Format

Send to

Choose Destination
World J Gastroenterol. 2014 Oct 7;20(37):13284-92. doi: 10.3748/wjg.v20.i37.13284.

Short- and long-term outcome of interferon therapy for chronic hepatitis B infection.

Author information

1
Yasushi Seo, Yoshihiko Yano, Division of Gastroenterology, Department of Internal Medicine, Kobe University Graduate School of Medicine, Kobe 650-0017, Japan.

Abstract

Hepatitis B virus (HBV) infection is a serious clinical problem worldwide. Conventional interferon (IFN)-α has been approved for the treatment of chronic hepatitis B (CHB). Short-term studies have demonstrated that IFN-based therapy is moderately effective in inducing the loss of hepatitis e antigen (HBeAg) or seroconversion (30%-40%) in HBeAg-positive patients and also produces sustained HBV DNA suppression (20%-30%) in HBeAg-negative patients. Many studies have reported a correlation between the HBV genotype and response to IFN treatment. The highest response rate to IFN treatment was found in patients infected with HBV genotype A, followed by HBV genotypes B, C, and D. The long-term effect of IFN-α on CHB has not yet been elucidated. The ability of IFN-α treatment to prevent new cirrhosis, complications associated with cirrhosis, and development of hepatocellular carcinoma (HCC) is controversial. The beneficial effect of IFN-α treatment in reducing the development of HCC has mainly been observed in treatment responders who already have cirrhosis. These inconsistent findings may be attributed to the inevitable limitations of comparisons across studies, including differences in the baseline characteristics of the study and the moderate suppression of HBV replication by IFN-α relative to nucleoside/nucleos(t)ide analogs.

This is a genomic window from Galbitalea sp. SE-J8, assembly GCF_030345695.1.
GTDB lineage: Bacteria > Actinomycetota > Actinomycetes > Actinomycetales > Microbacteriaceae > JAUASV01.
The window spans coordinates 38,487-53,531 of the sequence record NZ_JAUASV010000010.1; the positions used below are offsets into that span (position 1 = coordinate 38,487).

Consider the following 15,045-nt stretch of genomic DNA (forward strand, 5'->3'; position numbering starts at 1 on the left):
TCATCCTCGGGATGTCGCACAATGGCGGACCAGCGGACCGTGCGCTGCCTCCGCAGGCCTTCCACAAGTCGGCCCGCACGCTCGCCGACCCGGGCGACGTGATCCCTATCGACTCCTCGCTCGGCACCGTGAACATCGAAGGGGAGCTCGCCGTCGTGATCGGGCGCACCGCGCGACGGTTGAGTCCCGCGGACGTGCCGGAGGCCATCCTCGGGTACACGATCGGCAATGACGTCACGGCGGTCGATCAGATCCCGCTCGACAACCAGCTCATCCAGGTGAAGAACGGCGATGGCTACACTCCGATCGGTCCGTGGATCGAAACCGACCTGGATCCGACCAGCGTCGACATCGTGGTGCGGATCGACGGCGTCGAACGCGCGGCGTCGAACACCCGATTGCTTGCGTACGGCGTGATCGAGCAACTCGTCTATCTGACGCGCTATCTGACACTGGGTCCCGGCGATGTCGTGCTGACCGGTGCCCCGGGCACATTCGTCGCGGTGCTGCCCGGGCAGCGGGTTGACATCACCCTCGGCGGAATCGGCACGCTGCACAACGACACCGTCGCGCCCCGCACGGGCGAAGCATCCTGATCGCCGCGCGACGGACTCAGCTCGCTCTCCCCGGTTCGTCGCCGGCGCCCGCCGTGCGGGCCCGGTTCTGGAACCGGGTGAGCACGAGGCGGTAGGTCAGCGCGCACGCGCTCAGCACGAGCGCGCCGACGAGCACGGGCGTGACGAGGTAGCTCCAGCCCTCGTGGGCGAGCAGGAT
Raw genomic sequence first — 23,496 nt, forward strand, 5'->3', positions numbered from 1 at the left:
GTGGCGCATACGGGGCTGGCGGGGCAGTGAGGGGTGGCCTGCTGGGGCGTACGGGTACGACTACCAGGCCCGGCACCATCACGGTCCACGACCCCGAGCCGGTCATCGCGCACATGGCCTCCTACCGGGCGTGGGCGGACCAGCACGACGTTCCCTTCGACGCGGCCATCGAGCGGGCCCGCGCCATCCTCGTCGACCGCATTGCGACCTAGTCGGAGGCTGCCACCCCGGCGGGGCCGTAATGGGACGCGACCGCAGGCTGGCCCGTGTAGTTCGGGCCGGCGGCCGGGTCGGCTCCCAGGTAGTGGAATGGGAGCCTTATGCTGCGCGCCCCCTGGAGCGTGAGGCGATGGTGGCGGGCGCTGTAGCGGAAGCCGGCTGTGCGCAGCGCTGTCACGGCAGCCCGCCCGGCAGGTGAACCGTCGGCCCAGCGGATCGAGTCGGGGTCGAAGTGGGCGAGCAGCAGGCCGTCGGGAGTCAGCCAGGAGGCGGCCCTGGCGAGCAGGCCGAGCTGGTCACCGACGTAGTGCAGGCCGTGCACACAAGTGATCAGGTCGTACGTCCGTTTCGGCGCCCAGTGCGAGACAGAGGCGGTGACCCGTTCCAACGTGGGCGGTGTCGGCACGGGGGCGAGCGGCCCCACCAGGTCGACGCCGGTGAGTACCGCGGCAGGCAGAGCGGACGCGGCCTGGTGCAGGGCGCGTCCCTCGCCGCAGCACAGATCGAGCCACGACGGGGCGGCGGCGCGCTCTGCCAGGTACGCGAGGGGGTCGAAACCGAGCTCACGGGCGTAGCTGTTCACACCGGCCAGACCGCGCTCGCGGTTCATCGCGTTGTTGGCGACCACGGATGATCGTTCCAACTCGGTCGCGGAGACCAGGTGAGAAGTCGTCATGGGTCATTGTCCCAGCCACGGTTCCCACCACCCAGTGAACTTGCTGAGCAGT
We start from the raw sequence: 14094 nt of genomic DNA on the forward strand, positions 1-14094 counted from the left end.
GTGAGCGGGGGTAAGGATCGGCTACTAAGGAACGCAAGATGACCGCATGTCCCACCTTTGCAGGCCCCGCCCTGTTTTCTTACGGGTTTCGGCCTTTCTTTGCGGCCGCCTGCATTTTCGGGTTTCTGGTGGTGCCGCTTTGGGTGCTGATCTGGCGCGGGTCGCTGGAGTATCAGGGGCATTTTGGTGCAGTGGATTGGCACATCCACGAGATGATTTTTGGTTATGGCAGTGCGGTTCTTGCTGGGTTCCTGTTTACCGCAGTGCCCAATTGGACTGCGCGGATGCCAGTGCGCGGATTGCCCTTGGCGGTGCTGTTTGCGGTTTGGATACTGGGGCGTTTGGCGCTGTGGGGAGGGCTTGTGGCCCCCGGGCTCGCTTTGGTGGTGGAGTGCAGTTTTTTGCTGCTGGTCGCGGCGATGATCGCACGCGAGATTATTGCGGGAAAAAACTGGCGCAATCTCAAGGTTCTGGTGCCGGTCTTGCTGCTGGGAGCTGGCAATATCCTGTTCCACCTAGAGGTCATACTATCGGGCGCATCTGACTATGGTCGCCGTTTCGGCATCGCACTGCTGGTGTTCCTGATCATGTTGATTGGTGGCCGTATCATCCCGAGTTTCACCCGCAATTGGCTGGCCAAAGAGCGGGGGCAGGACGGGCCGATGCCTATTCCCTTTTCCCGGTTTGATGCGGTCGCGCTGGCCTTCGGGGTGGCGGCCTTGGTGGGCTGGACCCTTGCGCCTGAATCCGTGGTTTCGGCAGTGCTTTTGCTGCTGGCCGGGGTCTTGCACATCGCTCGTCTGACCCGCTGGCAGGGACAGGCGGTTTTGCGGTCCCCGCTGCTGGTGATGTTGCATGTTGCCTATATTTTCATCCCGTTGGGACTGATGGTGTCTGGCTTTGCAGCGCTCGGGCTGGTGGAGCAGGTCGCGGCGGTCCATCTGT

KEYWORDS:

Chronic hepatitis B; Hepatitis B virus; Hepatocellular carcinoma; Interferon α; Long-term outcome

PMID:
25309065
PMCID:
PMC4188886
DOI:
10.3748/wjg.v20.i37.13284
[Indexed for MEDLINE]
Free PMC Article

Supplemental Content

Full text links

Icon for Baishideng Publishing Group Inc. Icon for PubMed Central
Loading ...
Support Center